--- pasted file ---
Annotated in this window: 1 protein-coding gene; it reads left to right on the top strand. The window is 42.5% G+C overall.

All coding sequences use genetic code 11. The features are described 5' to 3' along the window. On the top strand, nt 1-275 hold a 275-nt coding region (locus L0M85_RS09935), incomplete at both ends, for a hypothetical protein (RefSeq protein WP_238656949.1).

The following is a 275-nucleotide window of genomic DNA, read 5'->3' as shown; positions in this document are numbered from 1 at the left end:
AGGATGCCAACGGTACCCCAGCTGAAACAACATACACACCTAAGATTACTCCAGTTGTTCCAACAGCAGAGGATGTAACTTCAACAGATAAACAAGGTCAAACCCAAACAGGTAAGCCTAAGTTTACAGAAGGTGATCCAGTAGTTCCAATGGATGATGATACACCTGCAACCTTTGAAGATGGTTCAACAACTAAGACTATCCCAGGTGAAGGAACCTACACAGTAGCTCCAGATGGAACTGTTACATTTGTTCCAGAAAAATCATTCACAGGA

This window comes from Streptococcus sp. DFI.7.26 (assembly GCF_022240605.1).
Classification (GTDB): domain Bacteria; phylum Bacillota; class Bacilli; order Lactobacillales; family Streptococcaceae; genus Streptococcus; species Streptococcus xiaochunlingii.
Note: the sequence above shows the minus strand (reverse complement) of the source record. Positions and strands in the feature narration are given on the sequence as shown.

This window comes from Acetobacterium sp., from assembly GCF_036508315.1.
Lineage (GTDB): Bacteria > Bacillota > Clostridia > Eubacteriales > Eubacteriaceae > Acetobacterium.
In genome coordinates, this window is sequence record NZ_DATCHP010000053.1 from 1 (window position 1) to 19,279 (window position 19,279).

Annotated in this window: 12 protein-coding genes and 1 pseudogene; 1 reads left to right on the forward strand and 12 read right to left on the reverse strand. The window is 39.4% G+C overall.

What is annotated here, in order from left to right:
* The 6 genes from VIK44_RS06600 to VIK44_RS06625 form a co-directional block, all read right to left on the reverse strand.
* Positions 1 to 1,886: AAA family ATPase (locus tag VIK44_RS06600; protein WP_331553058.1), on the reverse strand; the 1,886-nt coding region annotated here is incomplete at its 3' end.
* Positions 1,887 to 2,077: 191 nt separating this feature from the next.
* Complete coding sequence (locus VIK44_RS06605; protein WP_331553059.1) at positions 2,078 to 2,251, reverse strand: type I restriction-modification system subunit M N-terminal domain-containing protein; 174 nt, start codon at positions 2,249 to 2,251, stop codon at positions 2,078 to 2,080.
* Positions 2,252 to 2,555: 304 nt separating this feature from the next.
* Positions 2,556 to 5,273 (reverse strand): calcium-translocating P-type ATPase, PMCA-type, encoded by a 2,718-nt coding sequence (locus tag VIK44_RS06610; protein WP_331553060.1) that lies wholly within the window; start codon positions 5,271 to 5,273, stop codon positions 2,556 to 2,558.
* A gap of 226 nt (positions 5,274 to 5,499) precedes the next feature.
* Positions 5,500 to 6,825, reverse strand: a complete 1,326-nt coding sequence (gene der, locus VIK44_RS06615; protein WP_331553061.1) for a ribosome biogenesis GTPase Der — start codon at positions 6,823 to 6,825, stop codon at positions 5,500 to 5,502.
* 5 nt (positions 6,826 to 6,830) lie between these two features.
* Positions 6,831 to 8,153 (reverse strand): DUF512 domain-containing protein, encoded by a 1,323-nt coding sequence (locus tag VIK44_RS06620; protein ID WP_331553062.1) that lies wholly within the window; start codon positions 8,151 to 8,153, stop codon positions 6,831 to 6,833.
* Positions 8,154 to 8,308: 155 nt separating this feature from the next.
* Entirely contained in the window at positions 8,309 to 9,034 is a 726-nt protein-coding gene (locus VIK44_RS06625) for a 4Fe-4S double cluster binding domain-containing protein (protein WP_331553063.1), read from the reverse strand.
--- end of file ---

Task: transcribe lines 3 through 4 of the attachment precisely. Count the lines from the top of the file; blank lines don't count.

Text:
The following is a 275-nucleotide window of genomic DNA, read 5'->3' as shown; positions in this document are numbered from 1 at the left end:
AGGATGCCAACGGTACCCCAGCTGAAACAACATACACACCTAAGATTACTCCAGTTGTTCCAACAGCAGAGGATGTAACTTCAACAGATAAACAAGGTCAAACCCAAACAGGTAAGCCTAAGTTTACAGAAGGTGATCCAGTAGTTCCAATGGATGATGATACACCTGCAACCTTTGAAGATGGTTCAACAACTAAGACTATCCCAGGTGAAGGAACCTACACAGTAGCTCCAGATGGAACTGTTACATTTGTTCCAGAAAAATCATTCACAGGA